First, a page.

Category: Snakes

The Peninsula Ribbon Snake, 19 January 2017

Thamnophis sauritus sackenii, the Peninsula ribbon snake; Lake county, Florida (19 January 2017). When it comes to snakes, it’s not all about the BIG ones. The little ones can be pretty cool, too. The little ones, the slim ones, the trim ones… even the…

The Burmese Python in South Florida, 03 August 2017

Python bivittatus, the Burmese python; Miami-Dade county, Florida (03 August 2017). Native to southeastern Asia, the Burmese, python, Python bivittatus, has certainly earned quite the reputation in south Florida. Though this species was recorded in Everglades National Park as far back in the 1980s,…

The Redbelly Watersnake, 05 July 2018

Nerodia erythrogaster erythrogaster, the Redbelly watersnake; Lowndes county, Georgia (05 July 2018). This past Thursday, I headed up to Lowndes county, Georgia, with my friend, Eric, to find one specific species: The Redbelly watersnake, Nerodia erythrogaster erythrogaster. Eric’s originally from the Pacific Northwest and…

The Blotched Watersnake in Oklahoma, 10 June 2004

Nerodia erythrogaster transversa, the Blotched watersnake; Cleveland county, Oklahoma (10 June 2004). Though Floridensis is mostly focused on Floridian wildlife and habitats, I’ve been fortunate enough to travel and live in various regions of North America — from the tangles of Florida all the…

The Ever-So-Tiny Brahminy Blind Snake, 28 April 2017

Indotyphlops braminus, the Brahminy blind snake; [Ramphotyphlops braminus]; Volusia county, Florida (28 April 2017). When you think of reptiles in Florida, you probably think of the big, beefy ones… rattlesnakes, cottonmouths, watersnakes, rat snakes, and, of course, the non-native pythons, iguanas, tegus, and boas…

The Florida Scarlet Snake, 18 April 2015

Cemophora coccinea coccinea, the Florida scarlet snake; Lake county, Florida (18 April 2015). Not even reaching two feet in length as a grown adult, the Florida scarlet snake, Cemophora coccinea coccinea, is a small and reclusive non-venomous snake. As is the case with the…

The Scarlet Kingsnake, 08 May 2018

Lampropeltis elapsoides,┬áthe Scarlet kingsnake, (Lampropeltis triangulum elapsoides); Volusia county, Florida (08 May 2018). The Scarlet kingsnake, Lampropeltis elapsoides, is a tri-colored, non-venomous species often confused with the venomous Coral snake (Micrurus fulvius). You’ve probably heard some variant of the rhyme before: Red on yellow,…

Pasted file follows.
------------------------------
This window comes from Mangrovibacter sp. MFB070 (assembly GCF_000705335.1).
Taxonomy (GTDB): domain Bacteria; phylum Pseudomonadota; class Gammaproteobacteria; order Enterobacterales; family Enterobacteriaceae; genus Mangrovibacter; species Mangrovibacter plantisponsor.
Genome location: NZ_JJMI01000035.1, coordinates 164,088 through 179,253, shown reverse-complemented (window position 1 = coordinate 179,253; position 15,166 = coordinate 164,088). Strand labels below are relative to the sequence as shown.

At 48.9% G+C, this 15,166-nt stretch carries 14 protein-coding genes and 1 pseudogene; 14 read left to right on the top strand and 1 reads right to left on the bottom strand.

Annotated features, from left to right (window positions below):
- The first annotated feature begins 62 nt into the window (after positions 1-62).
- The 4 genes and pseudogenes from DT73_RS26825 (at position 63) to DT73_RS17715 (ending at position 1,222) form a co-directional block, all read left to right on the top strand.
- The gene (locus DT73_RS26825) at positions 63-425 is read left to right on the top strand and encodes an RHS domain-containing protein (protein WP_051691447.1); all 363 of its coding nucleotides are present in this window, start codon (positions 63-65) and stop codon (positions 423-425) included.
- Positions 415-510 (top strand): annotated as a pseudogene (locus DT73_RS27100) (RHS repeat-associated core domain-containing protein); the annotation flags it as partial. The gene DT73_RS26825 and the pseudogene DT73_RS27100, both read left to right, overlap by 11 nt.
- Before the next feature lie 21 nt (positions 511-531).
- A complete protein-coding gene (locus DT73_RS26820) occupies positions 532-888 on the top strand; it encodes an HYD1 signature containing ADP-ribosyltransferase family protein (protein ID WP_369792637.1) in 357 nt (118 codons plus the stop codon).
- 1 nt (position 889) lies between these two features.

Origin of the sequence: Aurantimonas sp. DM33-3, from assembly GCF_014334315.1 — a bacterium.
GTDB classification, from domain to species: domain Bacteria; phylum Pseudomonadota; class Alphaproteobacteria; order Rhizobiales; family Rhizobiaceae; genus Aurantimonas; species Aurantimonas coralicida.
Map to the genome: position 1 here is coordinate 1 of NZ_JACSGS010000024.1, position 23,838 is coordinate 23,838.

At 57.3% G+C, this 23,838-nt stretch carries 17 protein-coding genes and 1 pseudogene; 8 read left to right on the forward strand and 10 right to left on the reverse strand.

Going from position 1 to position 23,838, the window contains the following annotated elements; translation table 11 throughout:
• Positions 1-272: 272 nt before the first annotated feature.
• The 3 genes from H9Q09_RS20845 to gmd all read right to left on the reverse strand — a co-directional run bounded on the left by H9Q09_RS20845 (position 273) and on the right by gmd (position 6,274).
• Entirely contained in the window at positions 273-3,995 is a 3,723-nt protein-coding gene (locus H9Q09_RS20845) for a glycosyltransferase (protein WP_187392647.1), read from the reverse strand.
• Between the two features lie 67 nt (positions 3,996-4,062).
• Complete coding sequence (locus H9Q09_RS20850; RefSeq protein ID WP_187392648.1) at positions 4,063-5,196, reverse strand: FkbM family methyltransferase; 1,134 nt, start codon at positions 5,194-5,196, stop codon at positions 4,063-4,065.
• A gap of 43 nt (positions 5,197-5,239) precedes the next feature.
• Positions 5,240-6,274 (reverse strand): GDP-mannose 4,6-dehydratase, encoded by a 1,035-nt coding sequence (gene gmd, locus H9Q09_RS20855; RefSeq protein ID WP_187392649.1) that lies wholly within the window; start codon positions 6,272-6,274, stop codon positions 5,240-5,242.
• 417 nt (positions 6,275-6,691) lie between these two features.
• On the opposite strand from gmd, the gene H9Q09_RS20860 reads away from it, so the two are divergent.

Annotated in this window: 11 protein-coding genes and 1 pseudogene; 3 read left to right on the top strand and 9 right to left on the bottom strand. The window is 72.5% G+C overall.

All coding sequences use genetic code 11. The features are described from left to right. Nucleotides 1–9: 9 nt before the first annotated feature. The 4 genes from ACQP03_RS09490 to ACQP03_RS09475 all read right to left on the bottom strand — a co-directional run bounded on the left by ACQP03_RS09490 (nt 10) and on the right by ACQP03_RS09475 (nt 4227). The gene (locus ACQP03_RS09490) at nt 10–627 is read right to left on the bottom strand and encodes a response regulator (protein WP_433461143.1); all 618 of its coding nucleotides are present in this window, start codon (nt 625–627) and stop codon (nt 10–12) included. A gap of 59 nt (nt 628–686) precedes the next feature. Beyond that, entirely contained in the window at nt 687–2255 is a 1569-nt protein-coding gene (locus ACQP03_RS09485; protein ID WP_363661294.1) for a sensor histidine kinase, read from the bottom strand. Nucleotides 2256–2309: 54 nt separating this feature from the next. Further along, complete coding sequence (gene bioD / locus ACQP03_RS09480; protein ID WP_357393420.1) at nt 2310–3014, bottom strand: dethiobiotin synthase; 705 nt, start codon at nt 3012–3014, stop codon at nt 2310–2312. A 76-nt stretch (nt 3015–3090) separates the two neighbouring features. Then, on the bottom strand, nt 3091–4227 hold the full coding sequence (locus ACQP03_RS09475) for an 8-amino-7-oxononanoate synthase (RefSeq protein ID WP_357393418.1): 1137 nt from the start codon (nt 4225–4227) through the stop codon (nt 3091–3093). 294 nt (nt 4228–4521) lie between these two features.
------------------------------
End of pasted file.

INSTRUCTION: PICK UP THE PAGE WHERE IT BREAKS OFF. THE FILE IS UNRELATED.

Spring Break 2018: A Big, Old Brown Watersnake

Nerodia taxispilota, the Brown watersnake; Collier county, Florida (15 March 2018). Series: Spring Break 2018. At last, we’ll wrap up our extended-run of Spring Break 2018 with one last Brown watersnake, Nerodia taxispilota. Watersnakes tend to show the marks of time and history on…

Spring Break 2018: The Brown Watersnake, 14 March 2018

Nerodia taxispilota, the Brown watersnake; Monroe county, Florida (14 March 2018). Series: Spring Break 2018. At long last, we’re winding down the big Spring Break 2018 series (which took much longer to work through than I’d originally anticipated), and all we have left are…

Spring Break 2018: A Hiding Brown Watersnake

Nerodia taxispilota, the Brown watersnake; Collier county, Florida (15 March 2018). Series: Spring Break 2018. Here’s another in situ Brown watersnake, Nerodia taxispilota, hiding out amongst the limestone-laden waterlines of Collier county, Florida. The random waterways, canals, and creeks of south Florida are a…

Spring Break 2018: A Very Weathered Brown Watersnake

Nerodia taxispilota, the Brown watersnake; Monroe county, Florida (15 March 2018). Series: Spring Break 2018. Featured here is a rather haggard, weathered, and worn Brown watersnake, Nerodia taxispilota, just about to shed its scales through the process of ecdysis. See that blue film over…

Spring Break 2018: Brown Watersnake in the Foliage

Nerodia taxispilota, the Brown watersnake; Monroe county, Florida (14 March 2018). Series: Spring Break 2018. Most of my snake photographs are not in situ, that is of snakes posing naturally in their natural habitats. More often than not, whenever possible at least, I catch…